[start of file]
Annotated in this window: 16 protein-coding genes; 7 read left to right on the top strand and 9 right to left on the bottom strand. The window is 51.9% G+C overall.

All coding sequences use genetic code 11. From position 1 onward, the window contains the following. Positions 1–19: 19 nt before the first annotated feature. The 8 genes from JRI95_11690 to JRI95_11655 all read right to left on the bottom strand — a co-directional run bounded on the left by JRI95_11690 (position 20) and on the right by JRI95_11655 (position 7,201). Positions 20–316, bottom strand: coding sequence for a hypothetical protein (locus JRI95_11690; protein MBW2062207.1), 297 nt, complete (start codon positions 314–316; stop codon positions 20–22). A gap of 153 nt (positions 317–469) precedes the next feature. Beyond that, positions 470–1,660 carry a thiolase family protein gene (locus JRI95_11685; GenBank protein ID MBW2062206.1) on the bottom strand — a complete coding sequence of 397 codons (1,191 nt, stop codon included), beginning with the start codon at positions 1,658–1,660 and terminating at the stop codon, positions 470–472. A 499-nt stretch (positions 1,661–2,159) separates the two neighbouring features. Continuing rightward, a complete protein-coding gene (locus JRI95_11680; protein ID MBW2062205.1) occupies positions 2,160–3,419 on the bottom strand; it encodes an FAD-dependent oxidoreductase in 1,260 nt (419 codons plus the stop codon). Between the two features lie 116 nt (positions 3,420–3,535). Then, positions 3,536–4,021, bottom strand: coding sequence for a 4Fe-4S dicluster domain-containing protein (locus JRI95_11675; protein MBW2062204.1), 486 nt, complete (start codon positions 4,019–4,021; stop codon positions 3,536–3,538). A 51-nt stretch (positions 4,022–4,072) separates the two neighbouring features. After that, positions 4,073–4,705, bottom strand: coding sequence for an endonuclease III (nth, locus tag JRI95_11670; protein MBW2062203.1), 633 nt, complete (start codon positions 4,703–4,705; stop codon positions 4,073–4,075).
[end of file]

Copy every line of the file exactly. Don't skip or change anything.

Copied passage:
Annotated in this window: 16 protein-coding genes; 7 read left to right on the top strand and 9 right to left on the bottom strand. The window is 51.9% G+C overall.

All coding sequences use genetic code 11. From position 1 onward, the window contains the following. Positions 1–19: 19 nt before the first annotated feature. The 8 genes from JRI95_11690 to JRI95_11655 all read right to left on the bottom strand — a co-directional run bounded on the left by JRI95_11690 (position 20) and on the right by JRI95_11655 (position 7,201). Positions 20–316, bottom strand: coding sequence for a hypothetical protein (locus JRI95_11690; protein MBW2062207.1), 297 nt, complete (start codon positions 314–316; stop codon positions 20–22). A gap of 153 nt (positions 317–469) precedes the next feature. Beyond that, positions 470–1,660 carry a thiolase family protein gene (locus JRI95_11685; GenBank protein ID MBW2062206.1) on the bottom strand — a complete coding sequence of 397 codons (1,191 nt, stop codon included), beginning with the start codon at positions 1,658–1,660 and terminating at the stop codon, positions 470–472. A 499-nt stretch (positions 1,661–2,159) separates the two neighbouring features. Continuing rightward, a complete protein-coding gene (locus JRI95_11680; protein ID MBW2062205.1) occupies positions 2,160–3,419 on the bottom strand; it encodes an FAD-dependent oxidoreductase in 1,260 nt (419 codons plus the stop codon). Between the two features lie 116 nt (positions 3,420–3,535). Then, positions 3,536–4,021, bottom strand: coding sequence for a 4Fe-4S dicluster domain-containing protein (locus JRI95_11675; protein MBW2062204.1), 486 nt, complete (start codon positions 4,019–4,021; stop codon positions 3,536–3,538). A 51-nt stretch (positions 4,022–4,072) separates the two neighbouring features. After that, positions 4,073–4,705, bottom strand: coding sequence for an endonuclease III (nth, locus tag JRI95_11670; protein MBW2062203.1), 633 nt, complete (start codon positions 4,703–4,705; stop codon positions 4,073–4,075).